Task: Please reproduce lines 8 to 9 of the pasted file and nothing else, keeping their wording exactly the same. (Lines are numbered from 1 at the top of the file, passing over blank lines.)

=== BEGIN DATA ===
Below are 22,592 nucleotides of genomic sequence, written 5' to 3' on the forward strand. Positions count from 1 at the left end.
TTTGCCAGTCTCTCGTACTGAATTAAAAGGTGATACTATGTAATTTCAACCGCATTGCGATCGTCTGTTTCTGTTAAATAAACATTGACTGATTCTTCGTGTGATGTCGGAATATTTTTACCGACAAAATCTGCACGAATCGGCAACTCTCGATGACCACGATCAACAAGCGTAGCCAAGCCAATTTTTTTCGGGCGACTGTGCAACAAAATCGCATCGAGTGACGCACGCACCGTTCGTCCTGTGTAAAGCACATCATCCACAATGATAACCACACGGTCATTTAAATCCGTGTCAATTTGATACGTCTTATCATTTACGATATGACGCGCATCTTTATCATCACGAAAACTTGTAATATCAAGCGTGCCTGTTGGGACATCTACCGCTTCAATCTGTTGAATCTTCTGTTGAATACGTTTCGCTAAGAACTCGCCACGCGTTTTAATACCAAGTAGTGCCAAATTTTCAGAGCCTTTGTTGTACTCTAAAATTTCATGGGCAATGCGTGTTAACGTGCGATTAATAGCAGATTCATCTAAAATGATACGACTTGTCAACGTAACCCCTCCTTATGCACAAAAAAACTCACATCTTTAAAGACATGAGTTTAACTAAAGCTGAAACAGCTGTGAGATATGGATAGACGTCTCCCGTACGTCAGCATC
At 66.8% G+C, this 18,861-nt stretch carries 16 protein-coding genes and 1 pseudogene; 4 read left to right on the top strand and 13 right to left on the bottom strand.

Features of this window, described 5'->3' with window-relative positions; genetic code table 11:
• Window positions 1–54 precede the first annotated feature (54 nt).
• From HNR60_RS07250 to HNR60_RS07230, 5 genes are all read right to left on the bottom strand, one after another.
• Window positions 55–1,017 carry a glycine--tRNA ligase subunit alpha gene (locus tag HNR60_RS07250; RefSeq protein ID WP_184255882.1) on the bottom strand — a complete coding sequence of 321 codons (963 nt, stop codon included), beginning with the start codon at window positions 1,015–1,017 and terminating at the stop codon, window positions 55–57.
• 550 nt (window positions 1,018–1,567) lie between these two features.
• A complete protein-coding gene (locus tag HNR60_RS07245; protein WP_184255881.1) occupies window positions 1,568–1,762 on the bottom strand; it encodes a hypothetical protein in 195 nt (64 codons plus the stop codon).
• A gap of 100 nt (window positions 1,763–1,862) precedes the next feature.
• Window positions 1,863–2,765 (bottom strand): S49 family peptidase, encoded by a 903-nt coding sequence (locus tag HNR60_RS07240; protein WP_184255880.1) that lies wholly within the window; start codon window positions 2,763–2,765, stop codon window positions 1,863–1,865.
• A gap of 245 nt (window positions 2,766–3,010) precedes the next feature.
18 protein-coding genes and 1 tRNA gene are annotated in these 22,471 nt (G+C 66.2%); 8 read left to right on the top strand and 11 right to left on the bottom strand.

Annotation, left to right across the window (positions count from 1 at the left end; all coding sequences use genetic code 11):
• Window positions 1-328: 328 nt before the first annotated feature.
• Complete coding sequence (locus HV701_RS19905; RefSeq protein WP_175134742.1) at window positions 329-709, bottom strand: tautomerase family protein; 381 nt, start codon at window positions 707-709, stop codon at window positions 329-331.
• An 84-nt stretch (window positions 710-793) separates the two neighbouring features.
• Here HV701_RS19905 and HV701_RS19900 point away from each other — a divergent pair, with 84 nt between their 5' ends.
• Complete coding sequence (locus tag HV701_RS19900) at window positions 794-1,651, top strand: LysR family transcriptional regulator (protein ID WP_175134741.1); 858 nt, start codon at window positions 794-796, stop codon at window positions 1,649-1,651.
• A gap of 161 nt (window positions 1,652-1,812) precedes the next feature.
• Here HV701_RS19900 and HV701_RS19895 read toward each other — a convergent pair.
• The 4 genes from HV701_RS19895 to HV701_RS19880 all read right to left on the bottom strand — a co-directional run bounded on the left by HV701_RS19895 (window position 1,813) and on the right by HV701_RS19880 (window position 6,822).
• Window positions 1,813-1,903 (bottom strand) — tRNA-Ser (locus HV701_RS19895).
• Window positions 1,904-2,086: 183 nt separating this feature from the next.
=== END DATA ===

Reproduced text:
• 550 nt (window positions 1,018–1,567) lie between these two features.
• A complete protein-coding gene (locus tag HNR60_RS07245; protein WP_184255881.1) occupies window positions 1,568–1,762 on the bottom strand; it encodes a hypothetical protein in 195 nt (64 codons plus the stop codon).